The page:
It’s difficult to escape the conclusion that the US Supreme Court has simply enacted the majority Justices’ personal notions of social justice under the guise of “due process”, and by so doing placed those notions beyond the reach of elected governments. Now this sort of judicial activism might not be a major concern for classical liberals (like me, for instance) if we could always be assured that these unelected judges would adopt a liberal/libertarian approach in their creative interpretations of constitutional rights. But in fact, as Galligan points out:
Regarding effectiveness, the American Bill of Rights was not of major significance for most of America’s more than two hundred years of political history. And certainly for most of that time it was not the progressive reformist instrument of national government that it became in the 1950s and 1960s. That was partly because the states had their own bills of rights and systems of common law, and the national Bill of Rights applied only to national government until its application was progressively extended to the states by the Supreme Court in the twentieth century. It was also because for long periods of time the American Supreme Court was dominated by political and social conservatives. The point can be illustrated graphically with two examples: first, the existence of slavery in the Southern states until the Civil War; and second, the persistence of extensive public discrimination against blacks until the antidiscrimination cases of the 1950s. Thus, only for a relatively short period of modern history has the American Bill of Rights been a progressive instrument of national reform.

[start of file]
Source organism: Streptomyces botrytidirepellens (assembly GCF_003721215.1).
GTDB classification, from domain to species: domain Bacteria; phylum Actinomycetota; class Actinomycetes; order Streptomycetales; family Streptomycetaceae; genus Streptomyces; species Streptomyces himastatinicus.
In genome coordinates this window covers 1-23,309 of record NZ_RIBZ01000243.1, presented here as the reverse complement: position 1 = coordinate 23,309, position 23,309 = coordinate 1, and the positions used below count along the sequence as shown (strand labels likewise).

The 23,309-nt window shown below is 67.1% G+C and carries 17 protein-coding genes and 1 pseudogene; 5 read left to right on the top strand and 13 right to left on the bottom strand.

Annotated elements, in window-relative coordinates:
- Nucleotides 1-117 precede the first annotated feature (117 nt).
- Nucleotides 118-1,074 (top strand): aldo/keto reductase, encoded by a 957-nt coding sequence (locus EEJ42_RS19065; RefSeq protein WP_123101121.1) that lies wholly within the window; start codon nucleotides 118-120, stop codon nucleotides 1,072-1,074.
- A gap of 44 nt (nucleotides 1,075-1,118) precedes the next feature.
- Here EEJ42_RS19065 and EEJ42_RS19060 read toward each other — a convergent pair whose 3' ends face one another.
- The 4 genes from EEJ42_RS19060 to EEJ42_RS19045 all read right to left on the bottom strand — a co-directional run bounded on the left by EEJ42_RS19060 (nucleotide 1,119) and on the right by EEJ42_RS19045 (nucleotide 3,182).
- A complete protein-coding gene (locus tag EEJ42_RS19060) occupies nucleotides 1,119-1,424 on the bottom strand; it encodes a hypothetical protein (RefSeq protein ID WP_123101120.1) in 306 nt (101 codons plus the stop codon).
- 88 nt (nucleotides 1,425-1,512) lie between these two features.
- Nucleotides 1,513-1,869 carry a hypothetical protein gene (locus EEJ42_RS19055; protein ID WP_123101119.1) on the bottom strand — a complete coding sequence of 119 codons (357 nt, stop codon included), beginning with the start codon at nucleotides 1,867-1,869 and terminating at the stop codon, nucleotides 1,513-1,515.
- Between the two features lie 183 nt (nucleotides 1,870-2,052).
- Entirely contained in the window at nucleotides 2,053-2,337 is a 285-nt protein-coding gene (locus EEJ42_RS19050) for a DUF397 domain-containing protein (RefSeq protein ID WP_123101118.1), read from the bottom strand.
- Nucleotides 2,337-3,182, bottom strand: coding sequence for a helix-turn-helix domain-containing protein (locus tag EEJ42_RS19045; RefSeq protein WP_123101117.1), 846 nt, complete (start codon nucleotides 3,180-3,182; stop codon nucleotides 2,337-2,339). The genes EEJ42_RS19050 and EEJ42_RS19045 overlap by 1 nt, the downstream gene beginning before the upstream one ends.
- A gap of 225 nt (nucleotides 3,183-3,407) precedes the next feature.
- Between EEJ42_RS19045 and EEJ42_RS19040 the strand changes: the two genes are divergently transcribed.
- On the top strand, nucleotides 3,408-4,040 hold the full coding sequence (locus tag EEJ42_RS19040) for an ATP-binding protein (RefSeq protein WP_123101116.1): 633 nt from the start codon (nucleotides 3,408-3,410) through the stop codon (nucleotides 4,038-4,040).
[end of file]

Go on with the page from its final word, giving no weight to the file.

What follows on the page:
Moreover, and somewhat ironically, the Due Process Clause itself was interpreted until the 1930s as providing a substantive guarantee of the laissez faire economic rights of corporate America to be free from pretty much any legislative restriction of their economic freedom. This frustrated almost all attempts at regulation of wages, work conditions or consumer protection until Roosevelt intimidated the conservative Supreme Court into abandoning its economic “substantive due process” doctrine under the threat of appointing as many additional Justices as were needed to gain a liberal majority.